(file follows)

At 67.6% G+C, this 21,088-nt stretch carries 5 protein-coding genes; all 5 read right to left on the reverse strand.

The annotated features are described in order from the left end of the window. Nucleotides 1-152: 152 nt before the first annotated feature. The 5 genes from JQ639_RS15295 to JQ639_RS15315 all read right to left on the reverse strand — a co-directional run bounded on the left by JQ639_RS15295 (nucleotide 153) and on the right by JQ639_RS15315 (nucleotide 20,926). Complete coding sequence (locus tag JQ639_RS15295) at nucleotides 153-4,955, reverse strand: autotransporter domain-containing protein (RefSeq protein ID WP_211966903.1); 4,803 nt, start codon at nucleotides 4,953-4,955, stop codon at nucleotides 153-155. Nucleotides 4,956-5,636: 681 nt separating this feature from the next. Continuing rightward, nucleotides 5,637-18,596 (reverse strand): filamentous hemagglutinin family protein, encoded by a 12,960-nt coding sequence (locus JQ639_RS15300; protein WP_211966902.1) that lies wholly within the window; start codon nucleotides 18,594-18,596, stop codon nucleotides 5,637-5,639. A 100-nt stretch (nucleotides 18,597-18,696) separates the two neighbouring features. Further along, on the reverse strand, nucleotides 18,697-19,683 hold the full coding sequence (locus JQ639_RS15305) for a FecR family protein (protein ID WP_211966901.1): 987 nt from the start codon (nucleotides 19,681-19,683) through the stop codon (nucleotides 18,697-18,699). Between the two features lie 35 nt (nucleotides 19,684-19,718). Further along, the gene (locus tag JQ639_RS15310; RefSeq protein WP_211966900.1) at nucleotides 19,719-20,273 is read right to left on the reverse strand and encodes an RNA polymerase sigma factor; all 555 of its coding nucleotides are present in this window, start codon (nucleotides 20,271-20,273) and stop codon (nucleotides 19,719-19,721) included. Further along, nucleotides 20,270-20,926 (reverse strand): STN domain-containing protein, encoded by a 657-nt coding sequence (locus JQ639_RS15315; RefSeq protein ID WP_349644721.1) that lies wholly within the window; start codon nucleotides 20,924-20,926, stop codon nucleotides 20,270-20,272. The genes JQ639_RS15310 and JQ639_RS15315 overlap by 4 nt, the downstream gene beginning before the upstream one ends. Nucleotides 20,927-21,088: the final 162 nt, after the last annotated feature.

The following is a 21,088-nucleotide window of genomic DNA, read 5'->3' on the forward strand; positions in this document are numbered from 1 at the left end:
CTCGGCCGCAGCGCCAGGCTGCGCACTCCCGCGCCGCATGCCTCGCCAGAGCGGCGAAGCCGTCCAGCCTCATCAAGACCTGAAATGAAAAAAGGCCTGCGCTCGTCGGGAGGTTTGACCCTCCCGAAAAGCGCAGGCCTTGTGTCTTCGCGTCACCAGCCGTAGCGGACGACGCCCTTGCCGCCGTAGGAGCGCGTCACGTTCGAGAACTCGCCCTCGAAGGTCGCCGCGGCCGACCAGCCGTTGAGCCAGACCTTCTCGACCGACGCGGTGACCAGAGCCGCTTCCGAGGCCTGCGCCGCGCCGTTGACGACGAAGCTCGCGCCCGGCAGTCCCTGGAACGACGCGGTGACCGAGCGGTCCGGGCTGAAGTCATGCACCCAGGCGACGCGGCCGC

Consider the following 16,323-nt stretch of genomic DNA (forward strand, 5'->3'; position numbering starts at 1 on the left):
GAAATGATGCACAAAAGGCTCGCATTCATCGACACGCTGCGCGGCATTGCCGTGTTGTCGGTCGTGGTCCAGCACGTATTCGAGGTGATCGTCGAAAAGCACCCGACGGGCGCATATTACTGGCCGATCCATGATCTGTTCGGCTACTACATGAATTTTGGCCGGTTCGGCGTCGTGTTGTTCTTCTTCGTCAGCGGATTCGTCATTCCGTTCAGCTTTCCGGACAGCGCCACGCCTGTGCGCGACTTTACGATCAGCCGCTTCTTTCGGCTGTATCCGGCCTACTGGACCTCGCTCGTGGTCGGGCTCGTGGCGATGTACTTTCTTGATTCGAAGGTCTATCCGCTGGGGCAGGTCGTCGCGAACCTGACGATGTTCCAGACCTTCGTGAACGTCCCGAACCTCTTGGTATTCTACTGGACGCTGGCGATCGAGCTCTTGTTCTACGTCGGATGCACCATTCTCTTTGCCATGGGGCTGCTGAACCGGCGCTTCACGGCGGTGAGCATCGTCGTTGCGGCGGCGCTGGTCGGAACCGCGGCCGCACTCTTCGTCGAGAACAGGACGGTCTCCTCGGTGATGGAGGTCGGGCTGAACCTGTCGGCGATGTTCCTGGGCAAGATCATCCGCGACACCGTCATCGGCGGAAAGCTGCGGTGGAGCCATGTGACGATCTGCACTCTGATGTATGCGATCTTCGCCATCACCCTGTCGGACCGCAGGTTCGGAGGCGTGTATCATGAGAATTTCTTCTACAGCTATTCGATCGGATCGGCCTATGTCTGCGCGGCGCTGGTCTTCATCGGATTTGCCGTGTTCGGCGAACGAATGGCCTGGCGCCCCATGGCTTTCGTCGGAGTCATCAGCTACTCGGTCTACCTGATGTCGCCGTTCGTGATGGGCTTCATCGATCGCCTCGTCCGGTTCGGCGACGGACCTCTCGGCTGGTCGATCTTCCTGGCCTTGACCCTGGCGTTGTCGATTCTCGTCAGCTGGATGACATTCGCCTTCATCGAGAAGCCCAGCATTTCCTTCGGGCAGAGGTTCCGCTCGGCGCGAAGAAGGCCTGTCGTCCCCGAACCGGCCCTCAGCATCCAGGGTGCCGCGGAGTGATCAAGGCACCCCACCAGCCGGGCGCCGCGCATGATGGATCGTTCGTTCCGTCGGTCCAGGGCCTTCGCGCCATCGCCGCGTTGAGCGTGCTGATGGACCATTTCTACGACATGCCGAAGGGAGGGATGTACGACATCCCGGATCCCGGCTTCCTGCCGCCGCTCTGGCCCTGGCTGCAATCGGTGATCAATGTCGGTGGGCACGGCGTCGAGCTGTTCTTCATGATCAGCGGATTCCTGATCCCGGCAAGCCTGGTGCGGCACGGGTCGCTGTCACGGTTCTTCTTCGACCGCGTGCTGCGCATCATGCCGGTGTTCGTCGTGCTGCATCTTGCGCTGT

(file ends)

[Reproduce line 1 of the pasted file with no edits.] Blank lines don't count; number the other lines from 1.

At 67.6% G+C, this 21,088-nt stretch carries 5 protein-coding genes; all 5 read right to left on the reverse strand.